American Society of Naturalists

A membership society whose goal is to advance and to diffuse knowledge of organic evolution and other broad biological principles so as to enhance the conceptual unification of the biological sciences.

“Phenotypic plasticity for desiccation resistance, climate change and future species distributions: will plasticity have much impact?”

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Vanessa Kellermann, Shane F. McEvey, Carla M. Sgrò, and Ary A. Hoffmann (Sep 2020)

Phenotypic plasticity in desiccation resistance does not contribute much to climate change responses

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Phenotypic plasticity, the ability of an organism to rapidly adjust traits, has been proposed as an important way organisms can buffer the impacts of climate change. This is because plasticity is a way of rapidly shifting traits (within a generation) in comparison to evolution (change in allele frequencies), which is likely slower. Despite the vital role plasticity could play in how species respond to climate change, our current methods for measuring the impact of climate change – distributional models that base future suitability of environments on current distributions – rarely take plasticity into account. Researchers from Monash University in Australia set out to test the relative importance of phenotypic plasticity in buffering species from climate change in Drosophila species. The researchers firstly determined how much species could increase their desiccation resistance (ability to tolerate dry environments a trait linked to climate change resilience) via plasticity. Then, using a semi-mechanistic distributional model (modeling species distributions from traits and distributional data), they examined whether the addition of plasticity could limit the impact of climate change. If plasticity is an important buffer, they expected species to retain more of their distribution under climate change than models without plasticity. While the researchers found species could shift their desiccation resistance considerably (i.e., these traits showed plasticity), adding plasticity to their models had only a small impact on the retention of species distributions under climate change. Although some of the largest shifts in plasticity were observed in tropically restricted species, reductions in the suitability of environments under climate change for this group of species were still observed. This suggests that plasticity for desiccation resistance is unlikely to buffer this vulnerable group of species from climate change.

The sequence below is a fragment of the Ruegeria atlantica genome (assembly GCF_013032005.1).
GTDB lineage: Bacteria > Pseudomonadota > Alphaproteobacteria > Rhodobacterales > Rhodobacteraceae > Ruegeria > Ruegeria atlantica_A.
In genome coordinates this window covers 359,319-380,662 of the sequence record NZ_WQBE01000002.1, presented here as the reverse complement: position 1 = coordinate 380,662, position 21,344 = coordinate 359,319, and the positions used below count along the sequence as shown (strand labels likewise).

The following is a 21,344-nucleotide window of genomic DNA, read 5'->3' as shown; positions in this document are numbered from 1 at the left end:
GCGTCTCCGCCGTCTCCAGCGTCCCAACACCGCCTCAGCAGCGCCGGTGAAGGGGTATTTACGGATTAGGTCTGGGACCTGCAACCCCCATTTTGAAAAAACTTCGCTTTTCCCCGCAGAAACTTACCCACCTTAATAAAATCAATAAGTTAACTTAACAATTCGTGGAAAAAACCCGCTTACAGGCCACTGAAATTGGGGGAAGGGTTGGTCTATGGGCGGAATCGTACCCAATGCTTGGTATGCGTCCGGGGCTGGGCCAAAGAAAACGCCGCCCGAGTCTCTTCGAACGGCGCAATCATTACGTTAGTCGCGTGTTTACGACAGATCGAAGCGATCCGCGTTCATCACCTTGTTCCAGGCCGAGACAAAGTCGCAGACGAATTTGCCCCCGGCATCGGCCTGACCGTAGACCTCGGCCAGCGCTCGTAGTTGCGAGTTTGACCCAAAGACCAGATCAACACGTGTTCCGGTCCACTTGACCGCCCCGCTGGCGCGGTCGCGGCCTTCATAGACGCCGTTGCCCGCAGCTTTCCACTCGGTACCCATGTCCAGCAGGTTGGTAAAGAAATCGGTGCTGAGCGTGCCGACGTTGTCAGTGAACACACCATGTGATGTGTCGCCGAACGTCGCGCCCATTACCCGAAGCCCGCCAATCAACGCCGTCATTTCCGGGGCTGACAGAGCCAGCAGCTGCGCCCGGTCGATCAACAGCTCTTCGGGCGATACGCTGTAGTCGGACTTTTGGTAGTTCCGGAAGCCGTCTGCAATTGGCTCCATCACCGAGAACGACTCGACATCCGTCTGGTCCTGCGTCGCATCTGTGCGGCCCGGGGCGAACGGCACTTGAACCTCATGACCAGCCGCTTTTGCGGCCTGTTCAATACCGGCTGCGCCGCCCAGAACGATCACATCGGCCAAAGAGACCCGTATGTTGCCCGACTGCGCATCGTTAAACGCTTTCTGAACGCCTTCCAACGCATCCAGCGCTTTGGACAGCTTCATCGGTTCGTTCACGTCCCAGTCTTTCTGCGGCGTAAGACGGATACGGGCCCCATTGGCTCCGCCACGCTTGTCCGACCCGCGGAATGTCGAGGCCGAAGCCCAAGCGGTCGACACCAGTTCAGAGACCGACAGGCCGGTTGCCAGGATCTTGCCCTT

While species distribution models (SDMs) are widely used to predict the vulnerability of species to climate change, they do not explicitly indicate the extent to which plastic responses ameliorate climate change impacts. Here we use data on plastic responses of 32 species of Drosophila to desiccation stress to suggest that basal resistance rather than adult hardening is relatively more important in determining species differences in desiccation resistance and sensitivity to climate change. We go on to show, using the semi-mechanistic SDM CLIMEX, that the inclusion of plasticity has some impact on current species distributions and future vulnerability for widespread species, but has little impact on the distribution of arguably more vulnerable tropically-restricted species.